While there is more that can be said, I encourage to read the whole article. The author does not deny that Christians at times were unduly influenced by pagans and that influence encroached on the celebration of Christmas. But suffice it to say as to the status quaestionis most scholars now basically agree that December 25 was chosen as the celebration of the Lord's birth because it was nine month after the date we can ascertain for his death. The origins of a December 25th celebration are decidedly Christian and not pagan despite the popular mythology that abounds, largely in pop culture and anti-Christian mythos.

Asking the Almighty for ID

This is something going through my mind when I was working through Exodus.
ESV Exodus 5:2 But Pharaoh said, "Who is the LORD, that I should obey his voice and let Israel go? I do not know the LORD, and moreover, I will not let Israel go."

In the word's of Leonard McCoy "You don't ask the Almighty for His ID."
There is of course a difference between Kirk challenging this false god who needs a starship--after all a real God would be transcendent and a sei--and Pharaoh assuming his superiority to YHWH.

I suppose one could draw rather trite comparisons between the malicious Star Trek V 'god' striking Kirk and YHWH striking down Pharaoh. These comparisons would be superficial laying only a gut sort of emotional reaction against God actual acting and judging. If, however, God was supremely sovereign, all-knowning, and all-wise--and indeed gracious--it would not be beyond his power to raise up a Pharaoh for the purpose of displaying His glory at the very moment Pharaoh thinks he is resisting God by rebelling.

Friday, December 4, 2009

A-Team Trek

I was fan of the A-team when I was a kid. I had the van and a BA action figure. Now I can have the best of both worlds:

(HT: My sister)

Thursday, December 3, 2009

A Tyrannical Liberty

These days, Christians ought to be careful who they throw there hat in the ring with. Paul warns of the dangers of the Christian being unequally yoked. This is especially true in the area of politics. It is unfortunate when "evangelical" becomes known as a voting block. It is equally unfortunate when the "kingdom of God" becomes equally associated with a particular wing of American politics.

Consider this quote from H.L. Mencken's Notes on Democracy:
The fact is that liberty, in any true sense, is a concept that lies quite beyond the reach of the inferior man’s mind. He can imagine and even esteem, in his way, certain false forms of liberty–for example, the right to choose between two political mountebanks, and to yell for the more obviously dishonest–but the reality is incomprehensible to him. And no wonder, for genuine liberty demands of its votaries a quality he lacks completely, and that is courage. The man who loves it must be willing to fight for it; blood, said Jefferson, is its natural manure. More, he must be able to endureit–an even more arduous business. Liberty means self-reliance, it means resolution, it means enterprise, it means the capacity for doing without. The free man is one who has won a small and precarious territory from the great mob of his inferiors, and is prepared and ready to defend it and make it support him. All around him are enemies, and where he stands there is no friend. He can hope for little help from other men of his own kind, for they have battles of their own to fight. He has made of himself a sort of god in his little world, and he must face the responsibilities of a god, and the dreadful loneliness. Has Homo boobiensany talent for this magnificent self-reliance? He has the same talent for it that he has for writing symphonies in the manner of Ludwig van Beethoven, no less and no more. That is to say, he has no talent whatsoever, nor even any understanding that such a talent exists. Liberty is unfathomable to him. He can no more comprehend it than he can comprehend honour. What he mistakes for it, nine times out of ten, is simply the banal right to empty hallelujahs upon his oppressors. He is an ox whose last proud, defiant gesture is to lick the butcher behind the ear.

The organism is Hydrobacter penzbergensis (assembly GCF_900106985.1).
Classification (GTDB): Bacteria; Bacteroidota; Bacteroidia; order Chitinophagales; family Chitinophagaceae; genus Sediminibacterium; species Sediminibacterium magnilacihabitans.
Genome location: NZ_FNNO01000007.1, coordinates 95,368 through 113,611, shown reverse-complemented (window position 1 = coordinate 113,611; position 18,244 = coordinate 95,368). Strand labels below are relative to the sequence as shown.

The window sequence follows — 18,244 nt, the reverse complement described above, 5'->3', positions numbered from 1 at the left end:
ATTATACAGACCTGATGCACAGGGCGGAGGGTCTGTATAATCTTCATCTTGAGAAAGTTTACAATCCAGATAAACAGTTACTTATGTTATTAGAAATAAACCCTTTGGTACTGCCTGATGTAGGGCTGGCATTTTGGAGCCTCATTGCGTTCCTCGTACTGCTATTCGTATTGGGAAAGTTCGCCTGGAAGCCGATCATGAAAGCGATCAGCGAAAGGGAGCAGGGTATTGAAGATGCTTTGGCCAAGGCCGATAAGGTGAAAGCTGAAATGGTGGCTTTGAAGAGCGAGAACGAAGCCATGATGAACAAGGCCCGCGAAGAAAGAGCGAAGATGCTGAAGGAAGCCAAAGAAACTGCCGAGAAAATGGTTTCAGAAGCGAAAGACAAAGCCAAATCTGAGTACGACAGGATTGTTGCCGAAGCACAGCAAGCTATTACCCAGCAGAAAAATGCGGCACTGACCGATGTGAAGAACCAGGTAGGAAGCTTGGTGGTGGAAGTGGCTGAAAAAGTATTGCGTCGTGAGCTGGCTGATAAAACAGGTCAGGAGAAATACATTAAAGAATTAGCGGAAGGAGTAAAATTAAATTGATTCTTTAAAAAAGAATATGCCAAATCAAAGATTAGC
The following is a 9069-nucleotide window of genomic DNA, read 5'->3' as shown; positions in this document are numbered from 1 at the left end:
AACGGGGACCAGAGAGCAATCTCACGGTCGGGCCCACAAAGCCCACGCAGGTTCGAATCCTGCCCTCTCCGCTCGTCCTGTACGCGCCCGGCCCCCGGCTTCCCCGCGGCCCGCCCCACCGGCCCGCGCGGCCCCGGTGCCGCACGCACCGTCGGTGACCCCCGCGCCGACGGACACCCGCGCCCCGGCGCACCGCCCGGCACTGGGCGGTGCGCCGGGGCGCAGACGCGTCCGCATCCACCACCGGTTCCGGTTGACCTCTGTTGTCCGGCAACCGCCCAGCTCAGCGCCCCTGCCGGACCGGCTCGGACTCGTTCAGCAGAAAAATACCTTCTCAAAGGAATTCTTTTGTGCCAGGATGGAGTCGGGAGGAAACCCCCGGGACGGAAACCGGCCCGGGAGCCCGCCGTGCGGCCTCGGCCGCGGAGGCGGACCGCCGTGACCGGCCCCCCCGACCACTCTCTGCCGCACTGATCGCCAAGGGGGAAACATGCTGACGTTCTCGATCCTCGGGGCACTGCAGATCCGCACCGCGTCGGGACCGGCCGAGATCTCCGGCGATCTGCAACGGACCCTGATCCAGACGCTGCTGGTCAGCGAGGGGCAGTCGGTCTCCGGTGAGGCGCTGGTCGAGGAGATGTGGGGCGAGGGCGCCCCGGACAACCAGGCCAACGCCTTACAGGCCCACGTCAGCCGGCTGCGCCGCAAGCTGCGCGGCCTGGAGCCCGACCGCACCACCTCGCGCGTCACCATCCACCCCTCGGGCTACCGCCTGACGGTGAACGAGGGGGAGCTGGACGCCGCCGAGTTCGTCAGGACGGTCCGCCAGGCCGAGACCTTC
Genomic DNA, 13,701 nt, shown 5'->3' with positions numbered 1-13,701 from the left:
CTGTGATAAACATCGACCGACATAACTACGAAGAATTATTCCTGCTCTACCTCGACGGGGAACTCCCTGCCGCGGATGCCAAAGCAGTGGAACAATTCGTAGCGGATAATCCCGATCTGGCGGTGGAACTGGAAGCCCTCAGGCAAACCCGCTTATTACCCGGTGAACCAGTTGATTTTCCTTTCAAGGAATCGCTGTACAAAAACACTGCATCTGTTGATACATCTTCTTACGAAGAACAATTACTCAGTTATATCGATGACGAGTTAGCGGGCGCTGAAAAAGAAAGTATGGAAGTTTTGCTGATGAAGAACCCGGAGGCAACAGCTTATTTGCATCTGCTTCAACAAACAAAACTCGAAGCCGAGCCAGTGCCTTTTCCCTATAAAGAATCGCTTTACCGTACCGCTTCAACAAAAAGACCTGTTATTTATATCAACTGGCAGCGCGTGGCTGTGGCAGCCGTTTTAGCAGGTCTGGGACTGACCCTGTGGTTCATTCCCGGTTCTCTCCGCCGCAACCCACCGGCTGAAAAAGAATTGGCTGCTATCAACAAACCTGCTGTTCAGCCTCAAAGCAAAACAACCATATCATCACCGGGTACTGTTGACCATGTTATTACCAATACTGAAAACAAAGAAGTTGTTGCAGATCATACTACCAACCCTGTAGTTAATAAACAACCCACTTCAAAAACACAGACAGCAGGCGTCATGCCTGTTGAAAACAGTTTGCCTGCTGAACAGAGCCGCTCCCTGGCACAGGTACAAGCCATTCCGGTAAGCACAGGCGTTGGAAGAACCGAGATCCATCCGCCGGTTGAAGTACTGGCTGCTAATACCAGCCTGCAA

This is a dreadful account of the nature of freedom.
One the one hand, I believe that a Christian worldview favors conclusions regarding democracy and liberty. It is no secret that capitalism as a system arose not only because of the efforts of the Enlightenment but the Reformation as well. In history it is difficult to parse out such events to a single cause. And while Enlightenment ideas contributed to the American Revolution, there is no denying that there were numerous Christians who championed the cause of liberty and their Christian ethic influenced America's birth. A true Christian ethic is going to be against oppression and in favor of liberty.

However, on the other hand, there is a notion of liberty that goes beyond a Christian ethic. Some of the founding father's championed an Enlightenment rational that rejection Christian religion. It is a notion of freethinking where man is his own master. Of course, writing much later H.L. Mencken was also no friend of religion--and Christianity.

Mencken may be right about the value of liberty but is misses the mark wide on the purpose of liberty. The purpose of liberty should not be to "claim your piece of the prize." The goal of liberty is not that I should have a "piece of the action" and be the sort of god of that world.